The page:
#Strongwomen. "I write about the power of trying, because I want to be okay with failing. I write about generosity because I battle selfishness. I write about joy because I know sorrow. I write about faith because I almost lost mine, and I know what it is to be broken and in need of redemption. I write about gratitude because I am thankful – for all of it." Kristin Armstrong
Every new day on the farm brings new life and new hope
I remember being upset a few of years ago when we lost a special cow and a well meaning person in the room making the pragmatic statement “when you have live ones you will have dead ones”. Lets say I didn’t find it very comforting.
As yesterday’s post alluded a bit of good news wouldn’t a stray. Sadly not only did we lose Simola in the flood we lost our beautiful princess the Divine Eileen to what the vet believes was snake bite. That was devastating for everyone on the farm
Eileen now has a paddock named after her
So you can imagine the excitement yesterday when the world famous Magpie calved and had a little girl
Watch her first steps here – just adorable
My first steps–how clever am I
Magpie is destined for fame with her mum attracting widespread media attention over the last couple of years
She also stars at the end of this video which won Emma the Heywire Competition
Emma and Magpie
and then her sister with Emma last year
and then there is her grandmother the most bizarre cow on the planet
Our little Princess Eileen is off on a big adventure to International Dairy Week the largest annual dairy cattle show and sale in the Southern Hemisphere.
Eileen says watch out world I am on my way.
Held in Tatura, Victoria, IDW as it is best known is indisputably the most prestigious event in the dairy industry, showcasing the best quality dairy cattle to over 4,000 visitors from every state in Australia and over 20 countries internationally. Australia’s dairy men and women bring their top stud animals to compete in a display of over 1,000 dairy cattle from over 6 dairy breeds.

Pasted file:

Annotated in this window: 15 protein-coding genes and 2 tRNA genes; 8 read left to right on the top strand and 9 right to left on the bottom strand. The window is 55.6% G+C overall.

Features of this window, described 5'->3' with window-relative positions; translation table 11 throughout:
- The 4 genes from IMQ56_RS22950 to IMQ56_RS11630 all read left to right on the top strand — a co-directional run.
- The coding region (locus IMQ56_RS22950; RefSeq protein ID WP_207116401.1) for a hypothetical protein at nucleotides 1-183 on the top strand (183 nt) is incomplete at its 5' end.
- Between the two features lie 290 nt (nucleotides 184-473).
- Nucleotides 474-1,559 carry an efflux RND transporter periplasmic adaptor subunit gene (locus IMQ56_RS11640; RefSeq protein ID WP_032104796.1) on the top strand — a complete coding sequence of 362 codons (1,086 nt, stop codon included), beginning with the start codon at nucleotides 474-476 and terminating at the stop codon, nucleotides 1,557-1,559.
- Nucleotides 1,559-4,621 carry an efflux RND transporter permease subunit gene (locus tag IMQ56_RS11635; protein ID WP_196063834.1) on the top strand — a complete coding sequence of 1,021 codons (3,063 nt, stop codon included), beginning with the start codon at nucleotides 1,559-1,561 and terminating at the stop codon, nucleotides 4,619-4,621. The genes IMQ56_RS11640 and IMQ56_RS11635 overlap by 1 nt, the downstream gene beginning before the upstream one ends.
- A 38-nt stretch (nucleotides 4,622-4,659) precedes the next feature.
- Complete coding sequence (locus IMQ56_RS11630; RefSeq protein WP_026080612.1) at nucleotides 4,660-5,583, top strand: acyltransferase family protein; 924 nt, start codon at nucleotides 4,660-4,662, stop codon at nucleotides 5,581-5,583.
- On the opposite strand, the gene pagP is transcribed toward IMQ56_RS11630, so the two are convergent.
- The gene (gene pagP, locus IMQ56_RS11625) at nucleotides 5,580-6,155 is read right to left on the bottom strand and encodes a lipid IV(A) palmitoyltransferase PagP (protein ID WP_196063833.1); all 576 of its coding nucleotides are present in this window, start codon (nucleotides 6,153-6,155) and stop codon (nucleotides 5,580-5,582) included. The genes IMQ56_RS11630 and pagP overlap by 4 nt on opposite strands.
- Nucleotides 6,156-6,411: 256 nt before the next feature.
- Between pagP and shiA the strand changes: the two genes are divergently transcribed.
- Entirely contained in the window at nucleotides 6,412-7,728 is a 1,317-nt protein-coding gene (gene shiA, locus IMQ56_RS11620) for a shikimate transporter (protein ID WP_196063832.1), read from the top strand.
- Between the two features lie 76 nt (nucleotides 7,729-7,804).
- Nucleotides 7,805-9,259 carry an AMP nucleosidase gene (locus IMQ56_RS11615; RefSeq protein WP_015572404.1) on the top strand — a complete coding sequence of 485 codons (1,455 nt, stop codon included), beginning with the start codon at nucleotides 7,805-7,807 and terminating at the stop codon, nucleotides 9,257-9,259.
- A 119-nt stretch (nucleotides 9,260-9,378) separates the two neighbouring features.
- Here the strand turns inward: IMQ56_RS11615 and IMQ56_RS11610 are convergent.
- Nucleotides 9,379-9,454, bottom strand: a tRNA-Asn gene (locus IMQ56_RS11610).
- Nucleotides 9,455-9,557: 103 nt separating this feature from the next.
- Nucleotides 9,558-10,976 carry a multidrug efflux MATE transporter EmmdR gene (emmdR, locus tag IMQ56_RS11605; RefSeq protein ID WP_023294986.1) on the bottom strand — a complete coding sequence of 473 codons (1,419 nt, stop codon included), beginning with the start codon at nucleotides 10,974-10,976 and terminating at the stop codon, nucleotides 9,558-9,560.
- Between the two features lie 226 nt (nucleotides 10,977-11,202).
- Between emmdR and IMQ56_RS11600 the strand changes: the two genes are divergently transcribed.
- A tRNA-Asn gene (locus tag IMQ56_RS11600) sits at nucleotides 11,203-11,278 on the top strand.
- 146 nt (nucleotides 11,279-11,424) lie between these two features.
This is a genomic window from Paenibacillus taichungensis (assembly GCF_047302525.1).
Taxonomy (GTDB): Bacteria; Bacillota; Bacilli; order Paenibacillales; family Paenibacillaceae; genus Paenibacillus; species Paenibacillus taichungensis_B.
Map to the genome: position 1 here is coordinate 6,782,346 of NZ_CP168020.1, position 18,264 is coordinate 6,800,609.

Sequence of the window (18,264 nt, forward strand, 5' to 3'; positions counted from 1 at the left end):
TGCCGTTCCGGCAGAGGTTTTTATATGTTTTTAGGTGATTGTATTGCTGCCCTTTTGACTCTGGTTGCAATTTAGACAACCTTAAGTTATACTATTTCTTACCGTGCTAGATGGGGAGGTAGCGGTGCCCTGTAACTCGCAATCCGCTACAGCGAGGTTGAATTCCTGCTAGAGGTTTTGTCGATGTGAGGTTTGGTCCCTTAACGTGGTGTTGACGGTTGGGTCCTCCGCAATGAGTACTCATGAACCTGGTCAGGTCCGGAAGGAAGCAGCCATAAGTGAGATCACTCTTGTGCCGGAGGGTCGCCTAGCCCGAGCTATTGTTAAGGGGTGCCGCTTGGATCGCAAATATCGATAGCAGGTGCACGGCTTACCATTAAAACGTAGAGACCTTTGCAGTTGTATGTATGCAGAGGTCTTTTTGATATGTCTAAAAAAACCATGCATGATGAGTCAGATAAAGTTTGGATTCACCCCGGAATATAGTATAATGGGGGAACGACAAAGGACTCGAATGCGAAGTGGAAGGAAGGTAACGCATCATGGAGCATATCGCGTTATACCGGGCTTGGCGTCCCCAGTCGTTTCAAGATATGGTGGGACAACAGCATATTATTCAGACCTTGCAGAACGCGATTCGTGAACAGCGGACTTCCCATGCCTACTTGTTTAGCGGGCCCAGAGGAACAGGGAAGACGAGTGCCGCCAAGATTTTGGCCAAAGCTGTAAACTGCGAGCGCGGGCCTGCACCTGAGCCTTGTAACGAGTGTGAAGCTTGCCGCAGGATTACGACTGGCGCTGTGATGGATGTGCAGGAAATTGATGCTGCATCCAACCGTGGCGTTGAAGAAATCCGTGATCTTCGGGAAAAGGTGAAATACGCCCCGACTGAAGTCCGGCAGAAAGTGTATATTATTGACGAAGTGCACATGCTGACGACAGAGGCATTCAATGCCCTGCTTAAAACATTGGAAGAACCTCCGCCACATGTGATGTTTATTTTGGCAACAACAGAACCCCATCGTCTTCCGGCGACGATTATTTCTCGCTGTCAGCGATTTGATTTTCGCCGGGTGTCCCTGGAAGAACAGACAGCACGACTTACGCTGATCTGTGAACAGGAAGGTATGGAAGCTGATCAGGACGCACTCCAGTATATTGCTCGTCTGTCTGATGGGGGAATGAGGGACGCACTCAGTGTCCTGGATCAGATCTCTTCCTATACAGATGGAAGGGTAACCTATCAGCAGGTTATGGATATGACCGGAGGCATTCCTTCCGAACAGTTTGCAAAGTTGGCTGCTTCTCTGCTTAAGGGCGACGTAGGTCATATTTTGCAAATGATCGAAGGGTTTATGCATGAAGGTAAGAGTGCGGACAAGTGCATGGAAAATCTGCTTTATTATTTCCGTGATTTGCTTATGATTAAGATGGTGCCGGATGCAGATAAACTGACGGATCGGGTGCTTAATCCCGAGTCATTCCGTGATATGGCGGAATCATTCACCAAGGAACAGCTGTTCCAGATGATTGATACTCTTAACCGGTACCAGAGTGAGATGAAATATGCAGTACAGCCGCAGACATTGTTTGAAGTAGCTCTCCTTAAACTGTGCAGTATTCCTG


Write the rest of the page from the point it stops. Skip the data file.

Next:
This year for the first time Clover Hill Dairies will be exhibiting in the Jersey section represented by the gorgeous Eileen. You first met Princess Eileen at Christmas when she donned her Rudolph crown
Well since then she has been washed and blowed dried and washed and brushed and fed and led and generally pampered daily
So what does one look for in a show cow. Well this is what you look for and as you can see the stud cattle world has a language all of its own.
The animal needs to be long, stretchy, and of good size for her age and breed.
It should have sharp, clean withers; a straight, strong back; a long, level, wide rump; and feet and legs with correct set.
It should have a good spring of rib and be deep in the chest and rear flank.
This picture of Eileen taken by professional cow photographer Dean Malcolm shows off all of Eileen’s best assets
This picture taken by me shows how her udder measures up ( there is a lot of udder talk in the dairy industry )
rear udder should be high and wide with a well defined ligament throughout
fore udder should be snuggly attached to the body wall with four teats hanging straight to the ground
Months of preparation goes into preparing show cows. They have to be well fed. The nutritional needs of your show animal are of major importance and should include high quality hay and grains.
Now Eileen is quite tiny compared to our Holsteins but like all true princesses she knows how to get her own way and no-one but no-one beats Eileen to the best hay in the hay rack.
Eileen in the dairy scoffing down her grains whilst she gets milked just before leaving on the truck for IDW
Emma says “I will miss her whilst she is away”
Show cows have to be brushed at least once a day and have their feet pedicured. Eileen’s feet are looked after by the team of vets from Sydney University. The cows have to be clipped which improves the animal’s style and overall appearance.
Just as weight lifters strike a pose that demonstrates their taut muscles and fashion models know which profile to present a cow needs to be led and posed so as to show off her best assets The cow should be lead at a comfortable pace with the animal’s head held high enough for impressive style, attractive carriage, and graceful walk.
Come Wednesday evening next we will see if all the hard work has paid off. What ever happens Eileen will always be our little princess and doesn’t she know it